Tuesday, December 06, 2005

Promises for post-secondary education? Anyone? Anyone? Bueller?

And now, what will appear to be a completely self-interested post from an academic. Where are the grandiose election promises for improving the state of post-secondary education (leaving aside, for the moment, that education is a provincial area of jurisdiction, because so are at least half of the other sectors that we've seen talked about over the past week, and the feds have been funding university research since the 1950s)? Where is the promise of fantastic new research funding for the humanities and social sciences? Where are the promises for putting money back into the transfers to the provinces that flow to universities so that they can start hiring faculty again, and reduce swelling class sizes?

Apparently, this is not an issue for the Liberal party. Universities and Research development do not rate as an "issue" on their website.
Neither does it show up for the Conservatives, although they seem to have some problem with chairs - what's with the "stand up" jargon?
The NDP, at least, thinks that education and training is an issue. But their proposals, such as they are, seem to be about lowering tuition fees and reducing student debt. Worthy goals, but they aren't going to improve the state of research and teaching.

To be frank, few of the big election promises made so far have appealed to me directly. I'm not upset about the level of taxes I pay. I use the health care system about once or twice a year, and thus care about its future mainly in an abstract sense. I currently have no intention of having children, and so child care is not a pressing concern for me, although I would like for my friends to have access to a quality system. I don't think that strengthening Canada's drug laws is a good idea, and if anything, was chagrined at the death of the decriminalization bill for marijuana. And I don't watch hockey, so Duceppe's proposal didn't strike me to the core. And as regular readers of this blog know, I'm not an accountability/ethics nut. Yes, some checks in the system are a good thing, but I'm cynical enough to believe that all parties will falter at some point when in power, and don't believe the "we will be lily-white" promises of any party - even the NDP.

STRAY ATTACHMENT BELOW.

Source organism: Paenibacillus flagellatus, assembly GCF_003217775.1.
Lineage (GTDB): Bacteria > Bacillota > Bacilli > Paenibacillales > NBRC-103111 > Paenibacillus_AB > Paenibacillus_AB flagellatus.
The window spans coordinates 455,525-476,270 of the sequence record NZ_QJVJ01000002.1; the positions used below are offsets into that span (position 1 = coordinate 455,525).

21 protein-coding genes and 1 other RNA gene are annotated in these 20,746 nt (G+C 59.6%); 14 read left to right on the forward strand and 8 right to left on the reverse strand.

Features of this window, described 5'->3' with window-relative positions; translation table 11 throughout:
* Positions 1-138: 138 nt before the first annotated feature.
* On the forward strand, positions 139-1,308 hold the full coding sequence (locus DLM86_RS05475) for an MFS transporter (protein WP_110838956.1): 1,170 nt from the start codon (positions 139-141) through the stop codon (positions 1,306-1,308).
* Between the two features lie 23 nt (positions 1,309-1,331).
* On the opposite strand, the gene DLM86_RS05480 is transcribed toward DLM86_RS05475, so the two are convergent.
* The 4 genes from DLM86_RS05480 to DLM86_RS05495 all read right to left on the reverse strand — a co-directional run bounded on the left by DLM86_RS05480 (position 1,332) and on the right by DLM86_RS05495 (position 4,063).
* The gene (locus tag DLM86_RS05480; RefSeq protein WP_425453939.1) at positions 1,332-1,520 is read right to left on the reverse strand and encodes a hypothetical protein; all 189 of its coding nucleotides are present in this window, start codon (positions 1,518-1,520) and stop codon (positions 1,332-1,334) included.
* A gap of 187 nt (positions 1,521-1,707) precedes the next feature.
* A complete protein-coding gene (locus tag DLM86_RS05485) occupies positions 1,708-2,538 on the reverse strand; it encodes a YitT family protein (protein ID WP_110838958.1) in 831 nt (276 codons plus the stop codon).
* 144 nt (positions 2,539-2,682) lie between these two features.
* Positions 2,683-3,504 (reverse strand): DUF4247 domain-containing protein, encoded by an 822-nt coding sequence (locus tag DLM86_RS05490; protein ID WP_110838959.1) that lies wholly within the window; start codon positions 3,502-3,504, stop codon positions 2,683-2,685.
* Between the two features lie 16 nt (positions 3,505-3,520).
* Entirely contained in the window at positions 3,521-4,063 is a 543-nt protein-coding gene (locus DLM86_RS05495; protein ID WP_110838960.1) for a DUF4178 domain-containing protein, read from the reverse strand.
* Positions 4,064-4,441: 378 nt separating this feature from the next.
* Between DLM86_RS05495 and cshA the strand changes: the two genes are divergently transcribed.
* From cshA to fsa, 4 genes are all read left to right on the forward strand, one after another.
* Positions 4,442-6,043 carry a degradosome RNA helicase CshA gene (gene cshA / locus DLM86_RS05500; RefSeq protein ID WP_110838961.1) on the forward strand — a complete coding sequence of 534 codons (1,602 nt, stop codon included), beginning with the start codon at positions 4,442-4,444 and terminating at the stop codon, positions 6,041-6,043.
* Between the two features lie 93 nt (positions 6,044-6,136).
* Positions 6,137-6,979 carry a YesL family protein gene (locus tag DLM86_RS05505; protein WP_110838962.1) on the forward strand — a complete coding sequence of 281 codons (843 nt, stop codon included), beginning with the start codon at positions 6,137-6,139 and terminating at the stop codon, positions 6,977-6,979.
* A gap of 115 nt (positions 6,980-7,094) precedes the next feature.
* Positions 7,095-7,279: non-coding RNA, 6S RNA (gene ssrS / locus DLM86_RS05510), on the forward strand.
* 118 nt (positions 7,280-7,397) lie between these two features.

I do, however, care passionately about the state of Canada's universities, colleges and other research institutions. I'm surprised that more baby boomers with children in the system don't seem to care more than they do. Do they think that growing class sizes is a good thing? Is it not a problem for people that universities aren't even replacing all of the professors that retire, let alone growing their faculties to improve their research capacities? Why are we not talking about Canada's need to be a leader in innovation and research, and about the connections between a well-educated workforce and economic growth? Why are we not talking about the role of the humanities in fostering intellectual debate? And in light of the NDP's platform, why aren't we talking about the issue of the accessibility of higher education, and the best way to structure tuition, scholarships and student debt loads?

Don't get me wrong. The issues that have been raised so far in the campaign are ones that matter. They are also the same topics that are continuously aired in Parliament and in the media, while education, the poor sibling to health care, continues to be marginalized. I'd like to see our leaders talking about some other neglected issues for a change.

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At 10:27 am, Blogger Idealistic Pragmatist said...

Not that you're not right, but I think a lot of the aging boomers care a lot more about skyrocketing tuition costs than they do about these sorts of problems. It's a more sellable issue.

By the way, did you see this great article in Paul Wells' blog about just this sort of thing? It came out of an interview with the new president of the U of Alberta. Good stuff.

At 10:47 am, Blogger Matt said...


You're right that it's a more sellable issue, and at least the NDP has some official position on the issue. But the quality of education should be worrisome as well.

And yes, I'm a devoted reader of Paul Wells' blog. His regular focus on research and post-secondary education, including that piece, are one of the reasons I enjoy his writing so much.


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